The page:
Some D.C. Council members on Friday asked officials in Mayor Muriel E. Bowser’s administration when the new masking mandate could safely be lifted, a day after Bowser announced masks would be required indoors Saturday to combat the spread of the coronavirus.

Patrick Ashley, senior deputy director of emergency preparedness and response at the D.C. Department of Health, said health officials are closely monitoring reopening metrics that measure levels of community spread. Since the beginning of the month, both the city’s test positivity rate and daily case rate have climbed above “minimal community spread” levels.

“We are looking for that sustained minimal community transmission to be carried out for some time before we’re making an adjustment,” Ashley said.

He said officials are not yet considering imposing further restrictions such as capacity limits and social distancing — though he did not rule them out in the future.

“One of the reasons we announced yesterday the reintroduction of the mask mandate was because we’re seeing those numbers start to rise,” he said. “It’s important for us to blunt that transmission early in hopes we don’t have to take additional action.”

Bowser (D) announced Thursday that she was reimposing the indoor masking mandate, a day after the Centers for Disease Control and Prevention recommended masking in areas with substantial or high community transmission of the virus. D.C. — along with Alexandria and Loudoun County in Virginia — are at that stage.

Virus cases have been increasing in the Washington region, with the seven-day average of cases reaching 1,306 for D.C., Maryland and Virginia — lower than at the peak of the pandemic, but the highest it’s been since early May.

In Maryland, a child under the age of 10 died this week as a result of covid-19, state health officials reported on Friday.

Citing privacy concerns, Charles Gischlar, a spokesman for the Maryland Department of Health, said the state could not release any details about the child, including their gender or home county.

The death, which is the fourth in the 0-to-9 age group in Maryland since the pandemic began, comes as the state continues to see an increase in the number of new coronavirus cases and hospitalizations, including those in the intensive care unit. On Friday, the state reported 526 new cases, the most it has seen in a day since early May. There are 222 people hospitalized, including 58 in intensive care, which are some of the highest numbers since June 10.

The state is also seeing a growing number of cases of the highly contagious delta variant, with 266 cases as of Tuesday.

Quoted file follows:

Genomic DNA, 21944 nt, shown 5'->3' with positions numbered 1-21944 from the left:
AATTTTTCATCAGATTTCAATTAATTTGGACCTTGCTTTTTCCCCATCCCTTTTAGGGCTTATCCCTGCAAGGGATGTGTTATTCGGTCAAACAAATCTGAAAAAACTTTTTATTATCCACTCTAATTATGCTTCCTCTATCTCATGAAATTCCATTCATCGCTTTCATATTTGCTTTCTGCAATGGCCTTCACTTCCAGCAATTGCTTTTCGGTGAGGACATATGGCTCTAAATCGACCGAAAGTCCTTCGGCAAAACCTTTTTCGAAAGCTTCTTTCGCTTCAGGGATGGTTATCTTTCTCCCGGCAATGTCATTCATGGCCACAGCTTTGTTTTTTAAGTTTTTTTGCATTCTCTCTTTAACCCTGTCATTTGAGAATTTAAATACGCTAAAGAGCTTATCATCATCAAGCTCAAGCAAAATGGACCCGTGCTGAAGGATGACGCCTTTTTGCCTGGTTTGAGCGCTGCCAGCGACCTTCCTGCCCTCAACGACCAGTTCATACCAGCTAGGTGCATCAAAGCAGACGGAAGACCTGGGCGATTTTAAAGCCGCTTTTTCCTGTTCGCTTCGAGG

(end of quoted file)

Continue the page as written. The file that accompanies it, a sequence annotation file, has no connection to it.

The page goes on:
While Virginia and Maryland leaders said this week they are not planning to require masks again, Maryland’s most populous county is considering reinstating a mask mandate if virus transmission rates increase there.

Montgomery County Executive Marc Elrich (D) recommended to the county council that face coverings be required indoors regardless of vaccination status if the county reaches substantial transmission of the virus. The county now is at moderate transmission, based on CDC standards.

“No one wants to go back to wearing masks, but in the absence of a 100 percent vaccination rate in the community, masking is one of the best ways to prevent the spread of the virus and protect the health of our community,” Elrich said in a news release on Friday.

Virginia’s seven-day average of new cases continued increasing Friday, reaching 10.18 per 100,000. Hospitalizations in the state also rose, with the seven-day average of current covid-19 hospitalizations at 419, after a dip that began in early June.

In Virginia, the number of residents infected by the delta variant has been steadily rising, reaching 322 as of Friday, according to a state health department dashboard.

Of that group, people between the ages of 20 and 29 have the highest number of cases, at 63. There have been 49 delta variant cases in the 10 to 19 age category, and 23 cases affecting children 9 and younger.

White residents have been hit the hardest, with 160 delta variant cases. The next highest rate was among Black Virginians at 68 cases, followed by 31 among Asian or Pacific Islanders and 24 among Latinos.

Antonio Olivo contributed to this report.